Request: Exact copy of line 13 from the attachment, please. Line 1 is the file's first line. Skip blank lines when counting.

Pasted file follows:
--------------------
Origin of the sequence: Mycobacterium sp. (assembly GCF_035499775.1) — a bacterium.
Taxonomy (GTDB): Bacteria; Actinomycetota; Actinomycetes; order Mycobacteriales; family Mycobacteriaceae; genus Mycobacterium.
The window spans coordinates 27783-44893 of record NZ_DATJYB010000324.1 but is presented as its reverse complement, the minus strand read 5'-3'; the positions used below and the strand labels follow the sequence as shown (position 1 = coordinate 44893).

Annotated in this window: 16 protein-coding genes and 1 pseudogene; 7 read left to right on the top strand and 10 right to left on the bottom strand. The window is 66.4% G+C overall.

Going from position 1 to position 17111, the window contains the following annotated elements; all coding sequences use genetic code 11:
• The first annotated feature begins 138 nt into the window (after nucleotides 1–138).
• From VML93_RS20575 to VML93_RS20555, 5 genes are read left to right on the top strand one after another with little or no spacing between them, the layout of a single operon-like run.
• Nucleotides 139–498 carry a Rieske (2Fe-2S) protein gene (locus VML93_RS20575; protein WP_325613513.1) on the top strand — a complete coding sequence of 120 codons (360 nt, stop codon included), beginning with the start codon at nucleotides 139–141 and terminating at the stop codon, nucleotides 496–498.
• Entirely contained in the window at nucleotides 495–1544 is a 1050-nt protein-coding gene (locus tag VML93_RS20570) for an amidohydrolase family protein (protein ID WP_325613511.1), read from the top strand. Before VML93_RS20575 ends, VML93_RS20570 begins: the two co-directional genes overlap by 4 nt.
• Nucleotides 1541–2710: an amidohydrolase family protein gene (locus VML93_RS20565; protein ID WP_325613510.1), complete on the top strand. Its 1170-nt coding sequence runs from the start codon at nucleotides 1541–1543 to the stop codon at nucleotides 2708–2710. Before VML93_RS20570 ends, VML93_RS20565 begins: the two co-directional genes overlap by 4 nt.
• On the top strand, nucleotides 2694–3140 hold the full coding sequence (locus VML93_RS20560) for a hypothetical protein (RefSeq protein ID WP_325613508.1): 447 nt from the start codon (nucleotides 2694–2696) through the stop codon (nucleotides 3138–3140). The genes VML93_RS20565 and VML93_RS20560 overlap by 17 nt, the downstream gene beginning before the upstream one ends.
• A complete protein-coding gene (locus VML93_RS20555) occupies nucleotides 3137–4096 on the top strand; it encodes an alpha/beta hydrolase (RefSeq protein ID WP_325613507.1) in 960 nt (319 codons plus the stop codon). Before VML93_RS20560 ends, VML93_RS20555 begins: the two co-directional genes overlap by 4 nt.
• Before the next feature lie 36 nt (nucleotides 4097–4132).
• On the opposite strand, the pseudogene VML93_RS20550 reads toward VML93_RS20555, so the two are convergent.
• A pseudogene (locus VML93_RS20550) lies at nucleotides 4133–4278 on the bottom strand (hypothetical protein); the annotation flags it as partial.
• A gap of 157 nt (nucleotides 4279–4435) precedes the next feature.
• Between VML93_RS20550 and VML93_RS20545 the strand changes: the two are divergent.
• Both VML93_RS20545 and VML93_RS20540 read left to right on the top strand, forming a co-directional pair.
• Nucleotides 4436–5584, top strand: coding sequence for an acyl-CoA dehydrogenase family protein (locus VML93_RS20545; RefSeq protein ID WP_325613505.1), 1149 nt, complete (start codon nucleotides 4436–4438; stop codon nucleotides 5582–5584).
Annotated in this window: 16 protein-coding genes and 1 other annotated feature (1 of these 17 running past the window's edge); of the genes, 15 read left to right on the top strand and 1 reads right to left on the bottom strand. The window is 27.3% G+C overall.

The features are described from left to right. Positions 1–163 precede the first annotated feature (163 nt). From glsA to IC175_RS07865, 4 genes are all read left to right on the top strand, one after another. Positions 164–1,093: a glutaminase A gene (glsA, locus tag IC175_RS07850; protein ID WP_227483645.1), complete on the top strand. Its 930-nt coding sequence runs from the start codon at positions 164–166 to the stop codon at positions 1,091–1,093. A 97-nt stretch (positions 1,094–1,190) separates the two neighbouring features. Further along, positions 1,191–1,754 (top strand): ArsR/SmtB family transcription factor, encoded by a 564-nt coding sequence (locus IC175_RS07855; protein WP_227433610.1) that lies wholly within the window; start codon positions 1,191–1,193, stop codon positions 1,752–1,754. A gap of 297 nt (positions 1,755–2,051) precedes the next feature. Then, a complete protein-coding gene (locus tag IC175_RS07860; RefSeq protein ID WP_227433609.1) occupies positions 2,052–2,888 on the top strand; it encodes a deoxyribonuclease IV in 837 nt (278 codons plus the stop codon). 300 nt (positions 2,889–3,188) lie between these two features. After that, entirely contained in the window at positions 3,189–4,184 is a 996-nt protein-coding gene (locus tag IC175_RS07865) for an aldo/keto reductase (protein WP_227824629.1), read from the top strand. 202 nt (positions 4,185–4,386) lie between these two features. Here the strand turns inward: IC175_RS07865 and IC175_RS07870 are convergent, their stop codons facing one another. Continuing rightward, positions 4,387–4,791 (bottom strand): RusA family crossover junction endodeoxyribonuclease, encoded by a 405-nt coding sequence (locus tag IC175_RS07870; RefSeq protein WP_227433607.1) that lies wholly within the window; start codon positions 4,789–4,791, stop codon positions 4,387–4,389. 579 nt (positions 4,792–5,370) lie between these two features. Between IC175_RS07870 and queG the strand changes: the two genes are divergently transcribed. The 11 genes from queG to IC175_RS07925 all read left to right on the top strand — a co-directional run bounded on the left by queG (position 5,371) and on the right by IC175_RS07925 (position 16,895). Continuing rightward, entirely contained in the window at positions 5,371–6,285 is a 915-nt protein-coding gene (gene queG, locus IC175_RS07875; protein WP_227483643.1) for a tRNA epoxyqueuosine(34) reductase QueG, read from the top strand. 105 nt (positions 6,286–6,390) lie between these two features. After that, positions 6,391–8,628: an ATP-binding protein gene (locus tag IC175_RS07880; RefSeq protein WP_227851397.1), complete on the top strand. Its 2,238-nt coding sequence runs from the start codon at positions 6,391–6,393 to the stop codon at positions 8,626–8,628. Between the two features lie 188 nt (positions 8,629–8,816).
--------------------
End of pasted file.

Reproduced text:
• Before the next feature lie 36 nt (nucleotides 4097–4132).